Playing Shakespeare’s Rebels and Tyrants is the fourth volume in the Peter Lang series, Playing Shakespeare’s Characters. As in the previous volumes, a broad range of contributors (actors, directors, scholars, educators, etc.) analyze the concepts of rebellion, tyranny, leadership, empathy with not only references to Elizabethan and Jacobean studies, but also to Donald Trump, the social justice movement, and the January 6, 2021 insurrection. Shakespeare's rebels occupy space in both the personal and political, and often quickly turn from rebel to tyrant once in power. How can Shakespeare's text inform current conversations about race, equity, representation, rebellion and tyranny? Who gets to define the power dynamics in Shakespeare’s plays? This volume looks at the Henrys, Hotspurs, Richards, Lears, Brutuses and Caesars, as well as the Juliets, Rosalinds and Cordelias who make up the panoply of Shakespeares rebels and tyrants.
This volume, a contribution to the emergent interdisciplinary field of Kurdish Studies, is an engagement with the politics, culture and history of the Kurds. Sections of the book treat the Kurds in medieval and modern history, including the contemporary ‘Arab Spring’, as well as their language, culture and geography and historiographical issues. Individual chapters focus on the rich cultural history of the Kurds, their language, literary history, their political struggle for self-determination and the participation of women in the resistance movement, and on the encounters of missionaries with Kurdish society as well as on the poetics and politics of the Kurds and Palestinians. The first section examines the contribution to Kurdish scholarship of Professor Amir Hassanpour to Kurdish scholarship, and this anthology is dedicated to his memory. Professor Hassanpour was a prominent Marxist scholar whose revolutionary commitment to preserve, enrich and expand Kurdish History, culture and struggle is inspirational.
The Trump Administration and the Coronavirus
Edited by Stefan Mayr and Andreas Orator
In many parts of today’s world, populist politics increasingly challenge traditional constitutionalist conceptions. The present volume provides a variety of perspectives on democratic decay and the erosion of the rule of law, on the re-emergence of popular sovereignty as a political category, and on public reason in an age of ‘post-truthism’, focusing on the CEE region and South Eastern Europe. With each contribution approaching the subject from its individual angle and having its original ‘tone’, the volume combines theoretical insights and in-depth analyses of current developments in selected polities.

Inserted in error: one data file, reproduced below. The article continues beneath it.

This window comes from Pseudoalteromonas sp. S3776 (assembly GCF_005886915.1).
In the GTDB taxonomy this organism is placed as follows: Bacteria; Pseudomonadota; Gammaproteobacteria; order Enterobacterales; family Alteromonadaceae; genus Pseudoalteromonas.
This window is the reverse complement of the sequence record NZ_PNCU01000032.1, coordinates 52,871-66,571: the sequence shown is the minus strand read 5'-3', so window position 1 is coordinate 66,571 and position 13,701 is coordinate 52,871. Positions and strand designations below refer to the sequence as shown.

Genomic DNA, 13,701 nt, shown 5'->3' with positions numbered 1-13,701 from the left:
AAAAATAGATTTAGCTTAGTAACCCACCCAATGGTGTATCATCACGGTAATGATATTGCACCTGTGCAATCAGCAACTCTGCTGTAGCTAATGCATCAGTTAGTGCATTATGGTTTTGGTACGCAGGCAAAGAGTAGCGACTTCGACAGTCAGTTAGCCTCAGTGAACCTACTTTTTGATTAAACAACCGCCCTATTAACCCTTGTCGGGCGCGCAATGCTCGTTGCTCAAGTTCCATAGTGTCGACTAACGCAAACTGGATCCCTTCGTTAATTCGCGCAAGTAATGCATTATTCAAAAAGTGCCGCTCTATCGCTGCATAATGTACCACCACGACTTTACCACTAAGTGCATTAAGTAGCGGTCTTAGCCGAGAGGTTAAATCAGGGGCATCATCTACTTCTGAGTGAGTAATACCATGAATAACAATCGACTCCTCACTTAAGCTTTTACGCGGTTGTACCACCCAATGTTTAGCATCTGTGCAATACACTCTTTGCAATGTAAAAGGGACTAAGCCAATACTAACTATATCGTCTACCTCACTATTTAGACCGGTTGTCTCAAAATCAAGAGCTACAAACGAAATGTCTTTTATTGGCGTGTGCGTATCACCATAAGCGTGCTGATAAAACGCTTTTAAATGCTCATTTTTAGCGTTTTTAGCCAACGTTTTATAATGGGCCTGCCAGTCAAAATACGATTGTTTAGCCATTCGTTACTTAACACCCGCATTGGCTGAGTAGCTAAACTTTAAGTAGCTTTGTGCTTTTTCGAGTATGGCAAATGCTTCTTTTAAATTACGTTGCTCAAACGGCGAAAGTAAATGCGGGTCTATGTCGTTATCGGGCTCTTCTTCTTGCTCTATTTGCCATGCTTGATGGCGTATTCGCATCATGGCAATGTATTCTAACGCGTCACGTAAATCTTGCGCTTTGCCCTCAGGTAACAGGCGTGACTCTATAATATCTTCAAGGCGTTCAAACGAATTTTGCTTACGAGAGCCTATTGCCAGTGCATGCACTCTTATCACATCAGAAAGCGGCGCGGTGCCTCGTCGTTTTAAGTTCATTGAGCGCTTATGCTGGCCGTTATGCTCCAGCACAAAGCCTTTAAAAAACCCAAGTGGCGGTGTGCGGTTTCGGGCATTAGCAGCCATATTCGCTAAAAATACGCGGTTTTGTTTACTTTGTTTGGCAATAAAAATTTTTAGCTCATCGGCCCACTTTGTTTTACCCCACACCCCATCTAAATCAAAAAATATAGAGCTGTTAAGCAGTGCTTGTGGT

Edited by Mariam Agah
The main theme of A Ray of the Qur’ān is reflected in Sayyed Mahmoud Taleghani's unique and all-encompassing approach of using root definitions of key Qur’ānic terms as the basis for his illumination of the Qur’ān. Taleghani's method mirrors his thesis that drawing on the light of the Qur’ān along with authentic prophetic tradition, sound theological argument, and a grasp of ethics, science, and human history reveals the observable interconnectedness in nature that exists on an individual and societal level and is constantly evolving as unified creation of one Creator.
The relationship of humanity to the rest of creation as discussed in A Ray of the Qur’ān elicits individual and societal human responsibility to know, care for, preserve, and promote both human society and all of nature in a just, fair, and morally balanced manner. Taleghani holds that the creator of the physical world and its human inhabitants lovingly and justly offers a blueprint and manual for action, and central to that is the Qur’ān. Nonetheless, according to Taleghani’s own humble estimation, his work should not be described as an interpretation, explanation or explication but an effort to allow glimpses of divine guidance to shine on minds and hearts.
A Ray of the Qur’ān will shift the academic discourse around studies of Islam and the Qur’ān, including within Islamic institutions. It offers a compelling and unique approach to theology, comparative religious studies, ethics, environmental studies, and Arabic studies.